“He was always, I think, a passer a little more – always looking for other guys,” Fleury said. “But he doesn’t have a crazy hard shot. It’s just how quick the release is. He’s skating, he’s looking around and the shot comes (from) any angle. His backhand is good too, probably as hard as anybody.”

BRIGHT LIGHTS ON BIG CITY

The Rangers added Shattenkirk, re-signed Brendan Smith and traded Derek Stepan to retool while goaltender Henrik Lundqvist is still in his prime. Across town, the Islanders are hoping to re-sign captain John Tavares before he can become a free agent next summer New York is where it’s at, and there’s no shortage of drama.

SUNRISE REDUX

Florida Panthers general manager Dale Tallon has gone to great lengths to undo some of the moves made in the summer of 2016 when he was shifted out of a position of power. Defenseman Jason Demers and forward Reilly Smith are gone, Bob Boughner is the new coach and big things are expected in South Florida.

“We’ve got to go in one direction and never look back,” winger Jonathan Huberdeau said. “That’s what we want to do, and Dale Tallon knows that. We want to build something with Bob and we’ll see what’s going to happen.”

 

Will Rangers fans warm up to Vigneault this season?

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This post is part of Rangers Day on PHT…

From the way many New York Rangers fans discuss Alain Vigneault, you’d think he was presiding over the era of 1997-98 to 2003-04, when the Rangers missed the playoffs for seven straight seasons.

Impressive results

From a sheer win-loss standpoint, Vigneault’s been a success, even if the Rangers haven’t been able to win it all. The Rangers’ points percentage has been at .628, almost as strong as his .632 mark with the Canucks, when AV took Vancouver within one win of that elusive Stanley Cup title.

(Breaking: things haven’t gone so smoothly for Vancouver since he left town.)

The Rangers are 192-108-28 under Vigneault. They made an unexpected run to the 2014 Stanley Cup Final and also brought them to the 2015 Eastern Conference Final.

Plenty of critics

Of course, Vigneault wasn’t on the ice winning those games, and many would (understandably) attribute the Rangers’ successes to the players, most notably Henrik Lundqvist. In the eyes of many, this team’s successes come despite Vigneault.

Again, the criticisms are often as harsh as they are widespread.

Sometimes people find his defensive pairing decisions maddening. If you want to make some Rangers fans wince, just utter the name Tanner Glass. SBNation Rangers blog Blueshirt Banter provides a portal into such angst, with headlines like “Rangers demise started at the top” and failing grades for his playoff maneuvering.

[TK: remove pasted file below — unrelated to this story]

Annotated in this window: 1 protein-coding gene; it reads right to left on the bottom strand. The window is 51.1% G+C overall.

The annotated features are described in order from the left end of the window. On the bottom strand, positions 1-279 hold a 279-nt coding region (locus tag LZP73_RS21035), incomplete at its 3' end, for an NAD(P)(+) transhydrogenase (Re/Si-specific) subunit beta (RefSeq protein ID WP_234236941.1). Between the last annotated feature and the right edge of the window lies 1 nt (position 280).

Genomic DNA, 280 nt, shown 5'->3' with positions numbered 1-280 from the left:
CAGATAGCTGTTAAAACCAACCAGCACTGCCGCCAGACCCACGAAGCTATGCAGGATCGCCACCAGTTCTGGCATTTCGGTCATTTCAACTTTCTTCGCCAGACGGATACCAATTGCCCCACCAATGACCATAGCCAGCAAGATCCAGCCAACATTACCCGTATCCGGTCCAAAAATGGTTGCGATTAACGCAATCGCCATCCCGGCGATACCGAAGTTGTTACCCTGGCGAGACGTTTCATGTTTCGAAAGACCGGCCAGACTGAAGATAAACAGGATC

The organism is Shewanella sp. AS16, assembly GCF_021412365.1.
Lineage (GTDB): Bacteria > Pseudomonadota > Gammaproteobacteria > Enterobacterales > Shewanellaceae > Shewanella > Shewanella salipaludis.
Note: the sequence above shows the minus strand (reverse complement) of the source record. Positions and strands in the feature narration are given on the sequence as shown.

Twitter can honestly get a little weird with the AV vitriol, although … maybe that’s to be expected? Consider this a random example that’s on the more, well, SFW spectrum:

Not everyone is bashing Vigneault, mind you, but his critics can sometimes resemble a chorus.

Glass floor

Of course, any passionate fan base will have its qualms with coaches. People have been discussing “the pros and cons of Alain Vigneault” for ages.

It’s easy to get caught up in your favorite team and ignore the notion that virtually every coach has “their guys.”

In this case, “their guys” means marginal players whose elevated roles leaves fans shaking their heads. Jon Cooper seemingly favored Andrej Sustr and arguably never really trusted Jonathan Drouin. Maple Leafs fans weren’t always thrilled to see, say, Roman Polak getting serious minutes. The list goes on and on.

A turning point?

With that in mind, the 2017-18 season could be an especially fascinating chapter in the love-hate affair between Rangers fans and Vigneault.

Frankly, Rangers GM Jeff Gorton took measures to protect Vigneault from himself, and those changes might just leave fans begrudgingly agreeing with more AV moves than usual … or it might send some over the edge if old habits die hard.

As much as people criticize individual moves, Vigneault made a strong argument that he’s a versatile coach in 2016-17, taking a more modern approach with the Rangers. It mostly worked, and now this team has better tools to improve their transition game.

To an extent, it’s addition by subtraction, as Dan Girardi‘s time mercifully ends, and with it the motivation for AV to give him big minutes. This opens the door for more mobile defenders to get time, such as promising young blueliner Brady Skjei.

The actual additions are most important. Kevin Shattenkirk stands, on paper, as a massive upgrade, especially if he slides into a pairing with Ryan McDonagh (who some believe has been dragged down by Girardi for years).

Another key will be how Marc Staal is used. If the emphasis shifts from Staal to Shattenkirk, McDonagh, Skjei, Brendan Smith and maybe even Anthony DeAngelo, stats-minded Rangers fans might be pleased.

Maybe most importantly for the mental health of some fans, that lure to put Glass in the lineup is also gone.

***

To some extent, criticisms are just the nature of the beast for coaches in professional sports. Vigneault’s been around long enough to realize that.

Even so, the highs and lows of Vigneault can sometimes be quite dramatic, making him a polarizing subject for fans. This season should be especially interesting to watch from the perspective of Rangers fans, whether AV makes changes or continues to frustrate them in familiar ways.